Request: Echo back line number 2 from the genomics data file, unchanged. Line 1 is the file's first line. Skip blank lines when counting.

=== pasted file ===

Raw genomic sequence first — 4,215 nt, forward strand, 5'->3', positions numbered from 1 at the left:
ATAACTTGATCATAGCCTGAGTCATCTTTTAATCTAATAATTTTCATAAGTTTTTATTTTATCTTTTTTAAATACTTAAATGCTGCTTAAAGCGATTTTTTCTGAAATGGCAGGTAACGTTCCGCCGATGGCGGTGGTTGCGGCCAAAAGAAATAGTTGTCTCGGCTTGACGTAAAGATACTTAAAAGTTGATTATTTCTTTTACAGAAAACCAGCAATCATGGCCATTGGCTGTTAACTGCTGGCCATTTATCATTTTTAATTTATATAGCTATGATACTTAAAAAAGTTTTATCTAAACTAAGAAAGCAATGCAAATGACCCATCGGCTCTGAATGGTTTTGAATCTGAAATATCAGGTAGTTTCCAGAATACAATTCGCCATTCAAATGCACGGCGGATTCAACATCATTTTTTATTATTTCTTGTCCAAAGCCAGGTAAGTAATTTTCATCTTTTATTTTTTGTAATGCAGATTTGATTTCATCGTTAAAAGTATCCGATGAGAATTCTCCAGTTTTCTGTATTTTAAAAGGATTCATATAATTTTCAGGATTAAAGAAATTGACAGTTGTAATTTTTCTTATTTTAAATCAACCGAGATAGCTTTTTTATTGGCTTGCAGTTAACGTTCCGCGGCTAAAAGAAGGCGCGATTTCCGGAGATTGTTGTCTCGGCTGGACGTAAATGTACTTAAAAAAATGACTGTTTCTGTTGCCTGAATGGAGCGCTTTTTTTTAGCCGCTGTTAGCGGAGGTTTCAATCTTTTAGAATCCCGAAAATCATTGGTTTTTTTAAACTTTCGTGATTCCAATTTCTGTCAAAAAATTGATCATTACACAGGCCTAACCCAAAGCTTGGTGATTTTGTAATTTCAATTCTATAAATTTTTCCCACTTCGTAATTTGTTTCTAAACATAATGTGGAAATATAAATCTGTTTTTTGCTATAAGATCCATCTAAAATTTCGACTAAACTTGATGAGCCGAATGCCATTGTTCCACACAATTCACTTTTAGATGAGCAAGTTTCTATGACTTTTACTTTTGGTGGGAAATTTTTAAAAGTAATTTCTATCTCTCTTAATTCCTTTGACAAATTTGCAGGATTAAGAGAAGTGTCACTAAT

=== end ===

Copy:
ATAACTTGATCATAGCCTGAGTCATCTTTTAATCTAATAATTTTCATAAGTTTTTATTTTATCTTTTTTAAATACTTAAATGCTGCTTAAAGCGATTTTTTCTGAAATGGCAGGTAACGTTCCGCCGATGGCGGTGGTTGCGGCCAAAAGAAATAGTTGTCTCGGCTTGACGTAAAGATACTTAAAAGTTGATTATTTCTTTTACAGAAAACCAGCAATCATGGCCATTGGCTGTTAACTGCTGGCCATTTATCATTTTTAATTTATATAGCTATGATACTTAAAAAAGTTTTATCTAAACTAAGAAAGCAATGCAAATGACCCATCGGCTCTGAATGGTTTTGAATCTGAAATATCAGGTAGTTTCCAGAATACAATTCGCCATTCAAATGCACGGCGGATTCAACATCATTTTTTATTATTTCTTGTCCAAAGCCAGGTAAGTAATTTTCATCTTTTATTTTTTGTAATGCAGATTTGATTTCATCGTTAAAAGTATCCGATGAGAATTCTCCAGTTTTCTGTATTTTAAAAGGATTCATATAATTTTCAGGATTAAAGAAATTGACAGTTGTAATTTTTCTTATTTTAAATCAACCGAGATAGCTTTTTTATTGGCTTGCAGTTAACGTTCCGCGGCTAAAAGAAGGCGCGATTTCCGGAGATTGTTGTCTCGGCTGGACGTAAATGTACTTAAAAAAATGACTGTTTCTGTTGCCTGAATGGAGCGCTTTTTTTTAGCCGCTGTTAGCGGAGGTTTCAATCTTTTAGAATCCCGAAAATCATTGGTTTTTTTAAACTTTCGTGATTCCAATTTCTGTCAAAAAATTGATCATTACACAGGCCTAACCCAAAGCTTGGTGATTTTGTAATTTCAATTCTATAAATTTTTCCCACTTCGTAATTTGTTTCTAAACATAATGTGGAAATATAAATCTGTTTTTTGCTATAAGATCCATCTAAAATTTCGACTAAACTTGATGAGCCGAATGCCATTGTTCCACACAATTCACTTTTAGATGAGCAAGTTTCTATGACTTTTACTTTTGGTGGGAAATTTTTAAAAGTAATTTCTATCTCTCTTAATTCCTTTGACAAATTTGCAGGATTAAGAGAAGTGTCACTAAT